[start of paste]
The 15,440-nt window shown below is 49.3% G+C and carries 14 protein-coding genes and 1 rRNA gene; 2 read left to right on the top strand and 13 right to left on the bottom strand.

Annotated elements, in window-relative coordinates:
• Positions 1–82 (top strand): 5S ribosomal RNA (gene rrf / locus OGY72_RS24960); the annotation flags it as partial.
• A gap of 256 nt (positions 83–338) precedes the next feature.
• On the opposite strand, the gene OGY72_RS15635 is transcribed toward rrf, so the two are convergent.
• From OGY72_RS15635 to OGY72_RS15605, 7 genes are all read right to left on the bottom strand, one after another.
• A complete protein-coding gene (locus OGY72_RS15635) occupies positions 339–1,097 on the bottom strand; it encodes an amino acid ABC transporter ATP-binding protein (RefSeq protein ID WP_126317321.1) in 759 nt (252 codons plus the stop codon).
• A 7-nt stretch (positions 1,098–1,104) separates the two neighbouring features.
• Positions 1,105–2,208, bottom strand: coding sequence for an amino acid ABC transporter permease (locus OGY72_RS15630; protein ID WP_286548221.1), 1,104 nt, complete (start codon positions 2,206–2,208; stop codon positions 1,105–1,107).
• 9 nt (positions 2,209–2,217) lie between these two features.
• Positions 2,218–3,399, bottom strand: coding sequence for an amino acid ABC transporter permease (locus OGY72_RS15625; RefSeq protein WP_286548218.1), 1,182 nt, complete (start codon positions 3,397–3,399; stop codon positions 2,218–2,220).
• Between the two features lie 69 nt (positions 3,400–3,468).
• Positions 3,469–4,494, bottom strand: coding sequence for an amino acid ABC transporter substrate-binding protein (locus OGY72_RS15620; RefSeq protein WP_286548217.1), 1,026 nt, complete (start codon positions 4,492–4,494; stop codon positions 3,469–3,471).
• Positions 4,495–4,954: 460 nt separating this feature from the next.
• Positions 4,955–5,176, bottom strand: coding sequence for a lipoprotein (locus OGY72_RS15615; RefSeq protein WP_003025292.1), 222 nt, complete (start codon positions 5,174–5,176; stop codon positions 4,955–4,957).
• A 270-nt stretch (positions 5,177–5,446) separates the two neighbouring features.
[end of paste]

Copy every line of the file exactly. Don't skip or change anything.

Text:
The 15,440-nt window shown below is 49.3% G+C and carries 14 protein-coding genes and 1 rRNA gene; 2 read left to right on the top strand and 13 right to left on the bottom strand.

Annotated elements, in window-relative coordinates:
• Positions 1–82 (top strand): 5S ribosomal RNA (gene rrf / locus OGY72_RS24960); the annotation flags it as partial.
• A gap of 256 nt (positions 83–338) precedes the next feature.
• On the opposite strand, the gene OGY72_RS15635 is transcribed toward rrf, so the two are convergent.
• From OGY72_RS15635 to OGY72_RS15605, 7 genes are all read right to left on the bottom strand, one after another.
• A complete protein-coding gene (locus OGY72_RS15635) occupies positions 339–1,097 on the bottom strand; it encodes an amino acid ABC transporter ATP-binding protein (RefSeq protein ID WP_126317321.1) in 759 nt (252 codons plus the stop codon).
• A 7-nt stretch (positions 1,098–1,104) separates the two neighbouring features.
• Positions 1,105–2,208, bottom strand: coding sequence for an amino acid ABC transporter permease (locus OGY72_RS15630; protein ID WP_286548221.1), 1,104 nt, complete (start codon positions 2,206–2,208; stop codon positions 1,105–1,107).
• 9 nt (positions 2,209–2,217) lie between these two features.
• Positions 2,218–3,399, bottom strand: coding sequence for an amino acid ABC transporter permease (locus OGY72_RS15625; RefSeq protein WP_286548218.1), 1,182 nt, complete (start codon positions 3,397–3,399; stop codon positions 2,218–2,220).
• Between the two features lie 69 nt (positions 3,400–3,468).
• Positions 3,469–4,494, bottom strand: coding sequence for an amino acid ABC transporter substrate-binding protein (locus OGY72_RS15620; RefSeq protein WP_286548217.1), 1,026 nt, complete (start codon positions 4,492–4,494; stop codon positions 3,469–3,471).
• Positions 4,495–4,954: 460 nt separating this feature from the next.
• Positions 4,955–5,176, bottom strand: coding sequence for a lipoprotein (locus OGY72_RS15615; RefSeq protein WP_003025292.1), 222 nt, complete (start codon positions 5,174–5,176; stop codon positions 4,955–4,957).
• A 270-nt stretch (positions 5,177–5,446) separates the two neighbouring features.